hearing some fairly disturbing news lately. Specifically, some
climatologists are saying that global warming may be altering our planet’s
ecosystems in ways that may not be conducive to the growing of barley and
hops. That could mean a somewhat less beery future, and I don’t know about
you, but I’m not feeling warm and fuzzy about that idea.
So, I’m drinking up while we still have plenty of beer. And one of the beers I’ve been drinking plenty of lately is Great Divide Denver Pale Ale. Now, there’s nothing too much different about Denver Pale Ale from plain old pale ale, but I will submit to you that this is indeed one dynamite glass of beer.
Great Divide is known for their line of robust and tasty hand-crafted brews, and Denver Pale Ale is often considered to be their flagship brew. It’s one more awards than you can shake a stick at, and if you don’t believe me just visit their website: they have a long list of them.
Great Divide Denver Pale Ale
Anyway, all that chewy caramel is accented by a bit of juicy ripe fruit flavor and a delightfully herbal and piney hop aroma. The hops hit you, as hops usually do in beers like this, gradually and incrementally as they build into the finish, which here is delightfully bitter with a long and lingering dry aftertaste.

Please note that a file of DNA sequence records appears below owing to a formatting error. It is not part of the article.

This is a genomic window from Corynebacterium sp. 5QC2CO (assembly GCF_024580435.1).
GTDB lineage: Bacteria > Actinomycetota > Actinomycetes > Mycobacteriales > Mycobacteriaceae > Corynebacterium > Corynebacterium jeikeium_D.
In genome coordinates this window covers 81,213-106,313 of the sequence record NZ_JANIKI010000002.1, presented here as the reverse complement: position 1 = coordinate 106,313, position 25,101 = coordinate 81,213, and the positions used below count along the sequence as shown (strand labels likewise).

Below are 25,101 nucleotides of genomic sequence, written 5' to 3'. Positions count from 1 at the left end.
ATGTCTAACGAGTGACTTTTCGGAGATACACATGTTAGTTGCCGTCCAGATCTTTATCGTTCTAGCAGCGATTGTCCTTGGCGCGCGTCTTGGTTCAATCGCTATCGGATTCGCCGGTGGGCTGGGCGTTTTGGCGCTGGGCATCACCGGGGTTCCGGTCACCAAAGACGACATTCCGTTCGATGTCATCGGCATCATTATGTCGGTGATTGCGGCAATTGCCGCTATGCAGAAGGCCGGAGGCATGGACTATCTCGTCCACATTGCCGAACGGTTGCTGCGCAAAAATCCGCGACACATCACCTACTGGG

Now, Great Divide calls this a “classic pale ale”, which of course I would disagree with if you think that a classic pale ale would be an English pale ale, as I do. It’s more of an American pale ale, which is a hoppier pale ale somewhere in between an English pale ale and an IPA. Michael Jackson once called it “a very refreshing, appetizing American-style pale ale”. And who is anybody to argue with him when it comes to beer?
American pale ales don’t get much better than this one. A wonderful balance of malt and hops, Great Divide’s Denver Pale Ale is a true winner that you shouldn’t miss. But you’d best hurry and find some, before the world runs out of beer.
Great Divide Denver Pale Alepours to a brilliant copper color with a thick creamy head formation and a softly fruity, subtly herbal nose. The first thing you’ll notice when you take a sip, hopefully after you’ve let the beer warm a bit to a cool temperature, is the rich, chewy caramel body here. You could take a bath in this stuff, and maybe even float in it. Maybe.
Update August 4, 2012: Tonight I enjoyed a mug of Great Divide Denver Pale Ale at Taco Mac. Once again, this was a delicious American Pale Ale, although curiously the hop profile in the finish seemed a bit different. I didn't get so much piney aroma as herbal, grassy this time, and the beer seems to have picked up a more intense bitterness in the finish. Still, the malt profile in the middle is tasty indeed and more than up to the task of providing a base for the hops. A bit pricier than i would like for a pale ale ($6.75 for a pint), but I definitely enjoyed this beer from a freshly tapped keg.
And remember, try a new beer today, and drink outside the box.
*Pricing data accurate at time of review or latest update. For reference only, based on actual price paid by reviewer.